Browse Prior Art Database

Submicron CMOS Gate Array

IP.com Disclosure Number: IPCOM000101611D
Original Publication Date: 1990-Aug-01
Included in the Prior Art Database: 2005-Mar-16
Document File: 3 page(s) / 164K

Publishing Venue

IBM

Related People

Chen, CL: AUTHOR

Abstract

A technique is described whereby logic circuitry is structured in submicron proportions so as to provide variable size circuit wiring density and improve performance of a gate array. Discussed are submicron array structures for on-chip master/slave latches, registers, a dual- purpose memory/logic array, meshed power/ground distribution and other features in the gate array.

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This is the abbreviated version, containing approximately 37% of the total text.

Submicron CMOS Gate Array

       A technique is described whereby logic circuitry is
structured in submicron proportions so as to provide variable size
circuit wiring density and improve performance of a gate array.
Discussed are submicron array structures for on-chip master/slave
latches, registers, a dual- purpose memory/logic array, meshed
power/ground distribution and other features in the gate array.

      Typically, logic circuit implementation using gate array, also
called masterslice, can achieve fast fabrication turn-around as
compared to other design approaches, such as semi-custom masterimage
design or hand-horn custom design. However, the trade-off of using
such gate array designs is its poor circuit density and speed
characteristics relative to other techniques.

      Generally, a gate array is assembled by means of a large
portion of transistor image, with fixed wiring channels between them,
and a static random-access memory (SRAM).  The size of the SRAM
depends on the intended application.  Once an area is dedicated to a
SRAM, it cannot be used for other purposes.  It has always been a
problem for a masterslice to have a floor-plan which can provide both
a large number of logic circuits and a proper size of SRAM.  Some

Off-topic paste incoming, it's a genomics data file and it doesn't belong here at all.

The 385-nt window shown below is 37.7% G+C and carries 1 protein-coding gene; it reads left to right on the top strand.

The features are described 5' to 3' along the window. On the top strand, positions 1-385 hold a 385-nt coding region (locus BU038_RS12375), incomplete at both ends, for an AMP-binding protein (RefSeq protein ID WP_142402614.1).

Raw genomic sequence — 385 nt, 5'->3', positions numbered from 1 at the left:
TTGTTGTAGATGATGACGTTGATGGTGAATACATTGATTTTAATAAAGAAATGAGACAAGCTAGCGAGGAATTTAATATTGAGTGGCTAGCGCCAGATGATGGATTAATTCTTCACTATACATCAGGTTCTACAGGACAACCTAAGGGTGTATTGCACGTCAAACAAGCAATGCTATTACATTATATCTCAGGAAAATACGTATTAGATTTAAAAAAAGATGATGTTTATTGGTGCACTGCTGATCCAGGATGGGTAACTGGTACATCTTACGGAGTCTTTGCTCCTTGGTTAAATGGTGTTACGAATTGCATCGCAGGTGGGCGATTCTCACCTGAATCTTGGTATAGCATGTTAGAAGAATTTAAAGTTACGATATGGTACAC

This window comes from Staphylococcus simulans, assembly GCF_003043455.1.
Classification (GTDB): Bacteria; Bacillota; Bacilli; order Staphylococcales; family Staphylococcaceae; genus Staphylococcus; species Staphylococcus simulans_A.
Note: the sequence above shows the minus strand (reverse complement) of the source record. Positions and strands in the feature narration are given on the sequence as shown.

novel approaches, such as the Sea of Gates array and configurable
SRAM/logic cells embedded inside a logic array, have been proposed.
The Sea of Gates approach may increase logic circuit counts but still
not be able to provide the proper size of SRAM.  The configurable
approach suffers from performance degradation by spreading out its
SRAM cells.

      The concept described herein provides several methods of
constructing a submicron gate array using polycide wiring with
enhanced on-chip LSSD registers, dual-purpose memory/logic image and
power busing configurations.

      ARRAY STRUCTURED BY ON-CHIP LSSD REGISTERS Depending on the
circuit chip size, the chip is divided into columns.  Within each
column it is further sectioned into small logic images by means of
on-chip master/slave (M/S) latches, also called L1/L2 scan latches,
or LSSD registers.  The LSSD registers are essential in achieving a
race-free logic implementation and to provide testability in most
logic chips.

      Since more and more LSSD registers are generally needed to
implement highly integrated complex logic chips, a LSSD register is
typically used as the storage element to set up both the input and
output for large logic macros.  A LSSD register has a regular
structure similar to a SRAM cell.  However, it is inefficient when
trying to build such a register in a gate array image. Typically, the
wide wiring-channel in a gate array cannot be completely used for
implementing a repeated and localized logic function.  The
pre-fabricated on-chip LSSD registers can achieve a custom design
circuit density when they are actually used for supplying logic
inputs and outputs. However, when it is not used, the area o...